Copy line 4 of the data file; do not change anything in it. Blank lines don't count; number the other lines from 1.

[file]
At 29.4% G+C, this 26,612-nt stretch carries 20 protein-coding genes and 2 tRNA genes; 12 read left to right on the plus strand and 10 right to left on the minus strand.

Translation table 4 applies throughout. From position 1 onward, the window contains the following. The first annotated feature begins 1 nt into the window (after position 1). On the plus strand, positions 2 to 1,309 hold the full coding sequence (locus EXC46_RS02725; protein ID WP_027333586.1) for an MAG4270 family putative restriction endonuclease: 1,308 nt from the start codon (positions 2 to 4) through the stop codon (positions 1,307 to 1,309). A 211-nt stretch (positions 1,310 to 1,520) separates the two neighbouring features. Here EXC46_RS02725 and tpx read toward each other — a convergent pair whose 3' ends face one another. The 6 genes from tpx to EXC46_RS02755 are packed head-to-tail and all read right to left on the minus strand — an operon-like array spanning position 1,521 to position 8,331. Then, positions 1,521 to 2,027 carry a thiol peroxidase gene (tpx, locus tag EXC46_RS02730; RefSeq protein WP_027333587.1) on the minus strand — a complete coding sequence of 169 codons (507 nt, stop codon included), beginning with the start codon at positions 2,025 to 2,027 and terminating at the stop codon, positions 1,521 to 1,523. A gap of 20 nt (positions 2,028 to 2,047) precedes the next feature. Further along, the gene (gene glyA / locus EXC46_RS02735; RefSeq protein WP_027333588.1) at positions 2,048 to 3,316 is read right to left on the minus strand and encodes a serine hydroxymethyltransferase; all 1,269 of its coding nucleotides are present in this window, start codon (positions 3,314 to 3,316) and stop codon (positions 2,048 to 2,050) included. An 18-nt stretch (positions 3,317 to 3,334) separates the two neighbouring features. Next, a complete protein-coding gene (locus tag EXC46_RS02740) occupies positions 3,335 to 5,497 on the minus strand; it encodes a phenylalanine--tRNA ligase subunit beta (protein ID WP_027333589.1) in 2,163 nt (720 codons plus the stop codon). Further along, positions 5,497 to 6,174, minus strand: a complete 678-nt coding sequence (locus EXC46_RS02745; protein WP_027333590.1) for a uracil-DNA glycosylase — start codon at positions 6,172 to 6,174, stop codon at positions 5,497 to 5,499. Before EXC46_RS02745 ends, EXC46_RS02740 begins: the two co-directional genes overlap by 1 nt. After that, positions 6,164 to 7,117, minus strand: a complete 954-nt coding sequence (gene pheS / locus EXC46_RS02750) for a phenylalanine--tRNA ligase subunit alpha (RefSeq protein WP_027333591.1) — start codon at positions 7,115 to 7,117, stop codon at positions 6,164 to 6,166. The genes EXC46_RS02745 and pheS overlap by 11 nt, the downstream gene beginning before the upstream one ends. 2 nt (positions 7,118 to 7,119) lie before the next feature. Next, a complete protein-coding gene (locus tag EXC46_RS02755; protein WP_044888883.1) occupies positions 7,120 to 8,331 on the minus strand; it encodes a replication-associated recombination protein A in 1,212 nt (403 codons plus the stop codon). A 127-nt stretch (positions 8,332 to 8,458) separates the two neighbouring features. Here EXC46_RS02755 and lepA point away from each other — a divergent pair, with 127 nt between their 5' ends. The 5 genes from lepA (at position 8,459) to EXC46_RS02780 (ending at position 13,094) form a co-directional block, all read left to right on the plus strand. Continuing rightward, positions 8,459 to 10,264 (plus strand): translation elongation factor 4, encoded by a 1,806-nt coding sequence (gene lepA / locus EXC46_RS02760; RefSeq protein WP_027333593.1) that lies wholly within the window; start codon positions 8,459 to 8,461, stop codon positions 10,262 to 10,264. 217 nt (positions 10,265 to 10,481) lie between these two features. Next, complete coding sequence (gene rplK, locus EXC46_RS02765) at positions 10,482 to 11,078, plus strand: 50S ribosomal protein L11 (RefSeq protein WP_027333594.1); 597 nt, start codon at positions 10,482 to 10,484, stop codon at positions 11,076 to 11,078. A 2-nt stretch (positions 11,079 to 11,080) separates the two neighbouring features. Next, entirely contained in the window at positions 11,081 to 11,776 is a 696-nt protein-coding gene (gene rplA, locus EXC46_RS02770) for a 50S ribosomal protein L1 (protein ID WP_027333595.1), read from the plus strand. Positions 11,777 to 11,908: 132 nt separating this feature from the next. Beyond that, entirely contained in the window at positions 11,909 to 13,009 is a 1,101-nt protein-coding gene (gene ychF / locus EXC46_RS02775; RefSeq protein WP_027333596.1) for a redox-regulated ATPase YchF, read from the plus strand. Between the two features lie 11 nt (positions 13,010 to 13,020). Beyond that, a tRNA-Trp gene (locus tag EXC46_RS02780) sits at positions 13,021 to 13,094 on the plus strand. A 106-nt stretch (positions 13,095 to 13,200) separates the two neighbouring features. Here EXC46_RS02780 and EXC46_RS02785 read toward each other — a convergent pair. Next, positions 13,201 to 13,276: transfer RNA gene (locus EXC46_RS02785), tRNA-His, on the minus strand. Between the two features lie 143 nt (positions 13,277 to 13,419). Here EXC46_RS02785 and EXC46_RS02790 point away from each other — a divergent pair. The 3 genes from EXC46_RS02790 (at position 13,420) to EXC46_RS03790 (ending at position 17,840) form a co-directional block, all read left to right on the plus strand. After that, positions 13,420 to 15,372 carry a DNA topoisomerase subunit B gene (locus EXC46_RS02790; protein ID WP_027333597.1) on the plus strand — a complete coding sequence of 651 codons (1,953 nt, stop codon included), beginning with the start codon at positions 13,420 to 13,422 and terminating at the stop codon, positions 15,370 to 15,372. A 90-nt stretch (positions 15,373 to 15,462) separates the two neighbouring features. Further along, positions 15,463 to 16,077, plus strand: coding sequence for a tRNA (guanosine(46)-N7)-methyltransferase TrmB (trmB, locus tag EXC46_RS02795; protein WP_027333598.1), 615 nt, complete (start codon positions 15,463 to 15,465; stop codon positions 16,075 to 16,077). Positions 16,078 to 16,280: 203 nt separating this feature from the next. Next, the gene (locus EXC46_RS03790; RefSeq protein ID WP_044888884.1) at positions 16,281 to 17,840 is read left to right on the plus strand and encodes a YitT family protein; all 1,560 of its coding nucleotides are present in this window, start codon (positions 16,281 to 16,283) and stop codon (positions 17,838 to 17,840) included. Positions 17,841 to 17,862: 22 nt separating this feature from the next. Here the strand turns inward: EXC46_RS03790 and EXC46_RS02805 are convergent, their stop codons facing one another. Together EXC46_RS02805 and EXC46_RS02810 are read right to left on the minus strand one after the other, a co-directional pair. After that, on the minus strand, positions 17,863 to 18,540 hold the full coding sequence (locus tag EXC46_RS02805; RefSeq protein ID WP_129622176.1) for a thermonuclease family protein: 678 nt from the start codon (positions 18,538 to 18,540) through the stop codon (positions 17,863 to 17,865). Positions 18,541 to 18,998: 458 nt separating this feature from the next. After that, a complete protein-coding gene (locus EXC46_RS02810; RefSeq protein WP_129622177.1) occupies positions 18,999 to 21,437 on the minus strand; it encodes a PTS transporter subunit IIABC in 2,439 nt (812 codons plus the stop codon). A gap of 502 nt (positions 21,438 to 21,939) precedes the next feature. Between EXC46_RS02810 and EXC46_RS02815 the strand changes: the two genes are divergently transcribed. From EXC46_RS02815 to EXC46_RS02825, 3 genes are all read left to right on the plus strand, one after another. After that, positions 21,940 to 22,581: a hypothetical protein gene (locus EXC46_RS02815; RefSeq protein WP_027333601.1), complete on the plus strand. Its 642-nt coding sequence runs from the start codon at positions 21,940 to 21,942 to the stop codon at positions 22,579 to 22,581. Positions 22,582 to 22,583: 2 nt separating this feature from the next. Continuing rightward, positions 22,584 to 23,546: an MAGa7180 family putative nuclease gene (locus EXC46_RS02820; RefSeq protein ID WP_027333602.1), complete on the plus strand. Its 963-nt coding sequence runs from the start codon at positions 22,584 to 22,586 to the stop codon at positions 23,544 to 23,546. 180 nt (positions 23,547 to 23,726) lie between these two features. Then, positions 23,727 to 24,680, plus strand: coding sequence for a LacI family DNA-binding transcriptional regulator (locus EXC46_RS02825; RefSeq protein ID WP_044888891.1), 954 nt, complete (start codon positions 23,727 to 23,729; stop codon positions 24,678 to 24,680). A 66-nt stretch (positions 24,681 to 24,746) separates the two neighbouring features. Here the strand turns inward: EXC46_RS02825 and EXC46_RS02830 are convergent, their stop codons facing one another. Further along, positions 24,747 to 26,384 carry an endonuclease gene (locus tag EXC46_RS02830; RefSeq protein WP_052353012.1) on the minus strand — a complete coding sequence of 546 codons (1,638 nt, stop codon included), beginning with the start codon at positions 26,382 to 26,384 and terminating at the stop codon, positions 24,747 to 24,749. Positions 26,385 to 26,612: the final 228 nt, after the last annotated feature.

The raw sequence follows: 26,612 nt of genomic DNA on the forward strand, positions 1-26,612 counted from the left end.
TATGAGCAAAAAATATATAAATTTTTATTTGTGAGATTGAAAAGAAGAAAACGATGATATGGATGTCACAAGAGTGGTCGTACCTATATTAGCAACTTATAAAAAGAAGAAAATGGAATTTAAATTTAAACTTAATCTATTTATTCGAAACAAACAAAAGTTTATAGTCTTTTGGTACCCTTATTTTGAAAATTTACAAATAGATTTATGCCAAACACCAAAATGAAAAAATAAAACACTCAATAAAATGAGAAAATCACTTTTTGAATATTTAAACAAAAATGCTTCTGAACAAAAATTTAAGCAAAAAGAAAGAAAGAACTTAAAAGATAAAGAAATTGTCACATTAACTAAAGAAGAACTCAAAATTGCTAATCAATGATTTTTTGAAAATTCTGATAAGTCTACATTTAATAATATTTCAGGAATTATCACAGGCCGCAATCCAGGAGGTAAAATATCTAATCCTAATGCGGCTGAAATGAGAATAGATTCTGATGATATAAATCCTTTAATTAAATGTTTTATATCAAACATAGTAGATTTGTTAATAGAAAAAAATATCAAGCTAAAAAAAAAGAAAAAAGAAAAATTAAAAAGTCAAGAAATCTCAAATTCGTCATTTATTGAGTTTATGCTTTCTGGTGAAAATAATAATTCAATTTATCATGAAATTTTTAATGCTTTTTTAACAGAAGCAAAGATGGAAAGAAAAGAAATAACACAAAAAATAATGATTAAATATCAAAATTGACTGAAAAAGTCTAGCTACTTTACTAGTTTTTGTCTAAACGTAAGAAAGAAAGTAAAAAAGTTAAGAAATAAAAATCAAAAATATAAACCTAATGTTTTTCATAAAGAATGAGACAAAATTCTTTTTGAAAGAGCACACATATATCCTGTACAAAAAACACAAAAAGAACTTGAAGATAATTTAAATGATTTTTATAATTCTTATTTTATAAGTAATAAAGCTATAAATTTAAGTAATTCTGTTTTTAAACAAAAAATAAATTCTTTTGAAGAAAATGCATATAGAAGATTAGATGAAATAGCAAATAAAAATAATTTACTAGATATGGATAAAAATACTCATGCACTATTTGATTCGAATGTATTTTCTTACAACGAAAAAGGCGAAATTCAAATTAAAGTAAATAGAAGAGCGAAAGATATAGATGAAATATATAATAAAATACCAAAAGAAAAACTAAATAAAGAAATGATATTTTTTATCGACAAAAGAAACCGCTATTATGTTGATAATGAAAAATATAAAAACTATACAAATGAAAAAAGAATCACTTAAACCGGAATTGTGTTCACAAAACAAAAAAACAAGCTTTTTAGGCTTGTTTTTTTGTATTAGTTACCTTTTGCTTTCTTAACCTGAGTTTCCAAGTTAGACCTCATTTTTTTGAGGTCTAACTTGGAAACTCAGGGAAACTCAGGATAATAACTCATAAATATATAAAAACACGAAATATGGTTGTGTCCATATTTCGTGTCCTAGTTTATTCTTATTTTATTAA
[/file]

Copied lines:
TATGAGCAAAAAATATATAAATTTTTATTTGTGAGATTGAAAAGAAGAAAACGATGATATGGATGTCACAAGAGTGGTCGTACCTATATTAGCAACTTATAAAAAGAAGAAAATGGAATTTAAATTTAAACTTAATCTATTTATTCGAAACAAACAAAAGTTTATAGTCTTTTGGTACCCTTATTTTGAAAATTTACAAATAGATTTATGCCAAACACCAAAATGAAAAAATAAAACACTCAATAAAATGAGAAAATCACTTTTTGAATATTTAAACAAAAATGCTTCTGAACAAAAATTTAAGCAAAAAGAAAGAAAGAACTTAAAAGATAAAGAAATTGTCACATTAACTAAAGAAGAACTCAAAATTGCTAATCAATGATTTTTTGAAAATTCTGATAAGTCTACATTTAATAATATTTCAGGAATTATCACAGGCCGCAATCCAGGAGGTAAAATATCTAATCCTAATGCGGCTGAAATGAGAATAGATTCTGATGATATAAATCCTTTAATTAAATGTTTTATATCAAACATAGTAGATTTGTTAATAGAAAAAAATATCAAGCTAAAAAAAAAGAAAAAAGAAAAATTAAAAAGTCAAGAAATCTCAAATTCGTCATTTATTGAGTTTATGCTTTCTGGTGAAAATAATAATTCAATTTATCATGAAATTTTTAATGCTTTTTTAACAGAAGCAAAGATGGAAAGAAAAGAAATAACACAAAAAATAATGATTAAATATCAAAATTGACTGAAAAAGTCTAGCTACTTTACTAGTTTTTGTCTAAACGTAAGAAAGAAAGTAAAAAAGTTAAGAAATAAAAATCAAAAATATAAACCTAATGTTTTTCATAAAGAATGAGACAAAATTCTTTTTGAAAGAGCACACATATATCCTGTACAAAAAACACAAAAAGAACTTGAAGATAATTTAAATGATTTTTATAATTCTTATTTTATAAGTAATAAAGCTATAAATTTAAGTAATTCTGTTTTTAAACAAAAAATAAATTCTTTTGAAGAAAATGCATATAGAAGATTAGATGAAATAGCAAATAAAAATAATTTACTAGATATGGATAAAAATACTCATGCACTATTTGATTCGAATGTATTTTCTTACAACGAAAAAGGCGAAATTCAAATTAAAGTAAATAGAAGAGCGAAAGATATAGATGAAATATATAATAAAATACCAAAAGAAAAACTAAATAAAGAAATGATATTTTTTATCGACAAAAGAAACCGCTATTATGTTGATAATGAAAAATATAAAAACTATACAAATGAAAAAAGAATCACTTAAACCGGAATTGTGTTCACAAAACAAAAAAACAAGCTTTTTAGGCTTGTTTTTTTGTATTAGTTACCTTTTGCTTTCTTAACCTGAGTTTCCAAGTTAGACCTCATTTTTTTGAGGTCTAACTTGGAAACTCAGGGAAACTCAGGATAATAACTCATAAATATATAAAAACACGAAATATGGTTGTGTCCATATTTCGTGTCCTAGTTTATTCTTATTTTATTAA